Put another way, Team Trump has now freely admitted they want to indirectly subsidize U.S. manufacturers via higher prices that American families and businesses would be forced to pay for these domestic producers’ goods.

According to Team Trump, Trump’s import tax would force Americans to pay 10 to 15 percent more for food, clothing, shoes, electronics, and other basic necessities.

This is a wonderful admission—one I don’t think Trump himself has made yet—and I applaud Collins for both his honesty and for revealing the blatant immortality of Trump’s plan. For starters, given that the average American household spends about $11,000 on food, clothing, and other similar items each year, a 10 to 15 percent tax on these goods translates to an extra $1,100 to $1,650 per year that American families would have to spend under President Trump for the same stuff that they’re consuming right now—money they could have saved, invested, or spent on other important necessities like housing or health care.

Don’t bet on these proposed tariffs producing a net gain for jobs. Tariffs are historically job killers. But Trump has made it abundantly clear he won’t let things like the truth get in the way of his presidential ambitions.

Political Demagoguery On Trade: Donald Trump Edition

August 23, 2015

Add Donald Trump to the list of political candidates who falsely condemn international trade as a zero-sum game instead of speaking the truth about trade’s benefits.

Trump on Ford Motor Company’s plans to build plants in Mexico:

“Let me give you the bad news: every car, every truck and every part manufactured in this plant that comes across the border, we’re going to charge you a $35 tax—OK?—and that tax is going to be paid simultaneously with the transaction.”

And Trump on Oreo cookies:

“I love Oreos. I will never eat them again. Nabisco closes the plant in Chicago and they are moving the plant to Mexico. Why?”

Sheldon Richman eviscerates Trump’s naive nativism:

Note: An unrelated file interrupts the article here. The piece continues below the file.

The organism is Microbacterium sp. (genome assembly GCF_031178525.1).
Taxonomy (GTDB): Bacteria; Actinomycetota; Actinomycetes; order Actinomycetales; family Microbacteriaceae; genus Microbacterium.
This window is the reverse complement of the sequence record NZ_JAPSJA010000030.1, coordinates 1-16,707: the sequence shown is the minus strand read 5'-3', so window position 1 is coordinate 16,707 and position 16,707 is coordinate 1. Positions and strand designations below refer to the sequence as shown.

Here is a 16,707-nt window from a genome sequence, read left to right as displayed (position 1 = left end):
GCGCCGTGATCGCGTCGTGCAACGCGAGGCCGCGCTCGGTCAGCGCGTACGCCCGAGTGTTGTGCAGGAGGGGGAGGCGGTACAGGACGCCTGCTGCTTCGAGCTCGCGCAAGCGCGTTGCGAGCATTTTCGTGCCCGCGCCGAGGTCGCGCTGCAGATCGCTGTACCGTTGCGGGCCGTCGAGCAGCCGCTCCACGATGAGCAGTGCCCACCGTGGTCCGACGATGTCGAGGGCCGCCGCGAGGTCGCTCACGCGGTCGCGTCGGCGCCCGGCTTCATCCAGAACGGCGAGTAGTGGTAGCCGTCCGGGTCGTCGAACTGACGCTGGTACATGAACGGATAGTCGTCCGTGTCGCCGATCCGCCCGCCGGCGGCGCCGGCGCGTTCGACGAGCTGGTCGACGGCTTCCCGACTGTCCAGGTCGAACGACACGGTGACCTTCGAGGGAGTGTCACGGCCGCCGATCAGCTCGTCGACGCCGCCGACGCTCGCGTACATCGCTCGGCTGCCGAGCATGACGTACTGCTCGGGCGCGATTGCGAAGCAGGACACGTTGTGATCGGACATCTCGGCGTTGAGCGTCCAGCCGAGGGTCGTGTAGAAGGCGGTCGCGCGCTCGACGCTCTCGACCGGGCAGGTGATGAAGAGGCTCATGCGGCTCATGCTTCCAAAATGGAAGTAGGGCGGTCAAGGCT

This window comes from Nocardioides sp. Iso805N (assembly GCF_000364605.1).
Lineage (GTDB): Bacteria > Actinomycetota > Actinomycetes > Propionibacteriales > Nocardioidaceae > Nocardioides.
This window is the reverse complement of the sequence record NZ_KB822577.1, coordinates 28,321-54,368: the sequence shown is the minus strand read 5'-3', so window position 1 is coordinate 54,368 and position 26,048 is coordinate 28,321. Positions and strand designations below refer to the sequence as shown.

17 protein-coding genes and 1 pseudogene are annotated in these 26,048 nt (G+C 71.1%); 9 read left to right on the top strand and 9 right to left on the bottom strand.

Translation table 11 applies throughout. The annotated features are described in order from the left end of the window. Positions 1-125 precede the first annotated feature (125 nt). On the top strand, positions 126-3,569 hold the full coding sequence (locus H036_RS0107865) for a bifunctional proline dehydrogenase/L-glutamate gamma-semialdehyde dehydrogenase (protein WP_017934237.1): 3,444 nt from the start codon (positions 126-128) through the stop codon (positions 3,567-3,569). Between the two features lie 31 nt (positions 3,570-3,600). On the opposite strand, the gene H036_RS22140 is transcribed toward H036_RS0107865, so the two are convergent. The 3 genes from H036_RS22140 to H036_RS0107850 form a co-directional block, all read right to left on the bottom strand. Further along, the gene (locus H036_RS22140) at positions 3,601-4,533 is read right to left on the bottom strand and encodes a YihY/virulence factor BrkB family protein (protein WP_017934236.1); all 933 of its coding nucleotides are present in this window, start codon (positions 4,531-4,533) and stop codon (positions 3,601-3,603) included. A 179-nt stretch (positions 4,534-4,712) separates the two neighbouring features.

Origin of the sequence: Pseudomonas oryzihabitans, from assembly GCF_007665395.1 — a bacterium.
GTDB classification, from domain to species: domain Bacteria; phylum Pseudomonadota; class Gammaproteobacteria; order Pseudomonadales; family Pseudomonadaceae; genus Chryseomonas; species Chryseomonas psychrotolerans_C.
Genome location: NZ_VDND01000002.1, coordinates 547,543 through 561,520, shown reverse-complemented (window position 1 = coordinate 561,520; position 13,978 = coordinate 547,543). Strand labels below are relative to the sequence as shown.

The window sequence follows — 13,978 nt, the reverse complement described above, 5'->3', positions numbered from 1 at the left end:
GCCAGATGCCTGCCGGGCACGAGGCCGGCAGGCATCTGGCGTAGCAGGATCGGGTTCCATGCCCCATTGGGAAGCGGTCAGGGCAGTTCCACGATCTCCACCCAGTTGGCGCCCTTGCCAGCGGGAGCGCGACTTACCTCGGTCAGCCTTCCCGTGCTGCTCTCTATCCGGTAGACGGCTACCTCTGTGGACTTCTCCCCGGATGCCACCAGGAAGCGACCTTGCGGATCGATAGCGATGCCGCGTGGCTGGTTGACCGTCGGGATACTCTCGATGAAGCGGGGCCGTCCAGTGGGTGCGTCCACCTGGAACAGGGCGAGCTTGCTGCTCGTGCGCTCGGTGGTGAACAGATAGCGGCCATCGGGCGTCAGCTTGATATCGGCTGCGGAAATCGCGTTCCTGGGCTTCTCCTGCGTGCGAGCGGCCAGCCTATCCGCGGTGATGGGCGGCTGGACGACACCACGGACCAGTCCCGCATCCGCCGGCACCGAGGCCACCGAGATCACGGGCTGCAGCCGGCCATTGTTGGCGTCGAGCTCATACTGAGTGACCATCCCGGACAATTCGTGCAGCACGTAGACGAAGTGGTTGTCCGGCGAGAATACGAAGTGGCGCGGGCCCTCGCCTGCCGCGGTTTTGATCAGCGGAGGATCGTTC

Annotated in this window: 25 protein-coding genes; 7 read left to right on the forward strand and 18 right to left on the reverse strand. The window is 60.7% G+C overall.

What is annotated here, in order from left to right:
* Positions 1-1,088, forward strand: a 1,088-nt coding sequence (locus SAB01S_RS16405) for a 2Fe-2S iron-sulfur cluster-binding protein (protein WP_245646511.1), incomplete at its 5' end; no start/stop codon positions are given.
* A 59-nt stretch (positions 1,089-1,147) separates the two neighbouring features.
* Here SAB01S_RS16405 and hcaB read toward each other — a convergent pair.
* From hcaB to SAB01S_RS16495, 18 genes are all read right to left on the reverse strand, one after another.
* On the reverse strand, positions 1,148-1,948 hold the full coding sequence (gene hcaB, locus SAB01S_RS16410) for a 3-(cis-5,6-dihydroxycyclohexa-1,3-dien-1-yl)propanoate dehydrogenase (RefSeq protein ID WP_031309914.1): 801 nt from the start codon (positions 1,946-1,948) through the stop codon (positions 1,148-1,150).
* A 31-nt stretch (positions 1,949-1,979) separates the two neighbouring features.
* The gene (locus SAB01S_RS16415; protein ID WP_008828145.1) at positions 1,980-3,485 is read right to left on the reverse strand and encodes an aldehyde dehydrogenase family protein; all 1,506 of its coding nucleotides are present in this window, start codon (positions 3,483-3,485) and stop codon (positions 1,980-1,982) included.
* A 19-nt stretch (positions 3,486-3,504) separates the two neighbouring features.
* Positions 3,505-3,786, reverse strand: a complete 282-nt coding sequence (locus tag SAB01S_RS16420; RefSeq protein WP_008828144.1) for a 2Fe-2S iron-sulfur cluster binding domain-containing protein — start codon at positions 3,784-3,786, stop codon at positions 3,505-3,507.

The purpose of production is not job-creation; it’s consumption. If Americans find foreign-made cars a better value than American cars, so be it. To the extent they save money, they have more discretionary income with which to buy other things or to save and invest. For those who (needlessly) worry about jobs, this new ability to buy and save ought to be comforting. If Americans’ direct auto-making talents aren’t valued in the marketplace, Americans will make other things that consumers (here and abroad) will want. That’s the law of comparative advantage in action. (Again, this assumes no government distortions, such as those created by subsidies, taxes, occupational licensing, zoning, central banking, intellectual property, and other special-interest political mischief.)

Replace “cars” with “cookies” above and you still have the same thing.

So my question for Mr. Trump: how come you insist on stealing American country club jobs and shipping them to Europe?

Protectionism, Not Free Trade, Is The Job Killer

February 13, 2015

To believe Senator Bernie Sanders on trade policy must mean you believe in the trade policies of Herbert Hoover that produced all the “wonderful” economic growth of the 1930s. Senator Sanders states his opposition to the Trans-Pacific Partnership thusly:

The TPP follows in the footsteps of other unfettered free trade agreements like NAFTA, CAFTA and the Permanent Normalized Trade Agreement with China (PNTR). These treaties have forced American workers to compete against desperate and low-wage labor around the world. The result has been massive job losses in the United States and the shutting down of tens of thousands of factories. These corporately backed trade agreements have significantly contributed to the race to the bottom, the collapse of the American middle class and increased wealth and income inequality. The TPP is more of the same, but even worse.

Zero-sum economic theory might work to win elections in Vermont, but it does a poor job explaining economic realities.

Free trade benefits consumers who are able to buy goods at more affordable prices, thus increasing American incomes. Competition for customers forces businesses to become more efficient lest they find themselves out of business. More efficient businesses use their resources better, enabling them to grow, necessitating the need to employ more workers.

Protectionism locks in higher prices for protected interests, reducing the efficiency of companies that have to do business with the protected businesses and creating a bigger strain on American budgets. The protected interests, facing reduced competition, have less incentive to innovate. This creates a potential domino effect where other countries retaliate with their own tariffs, shutting out markets for American exporters.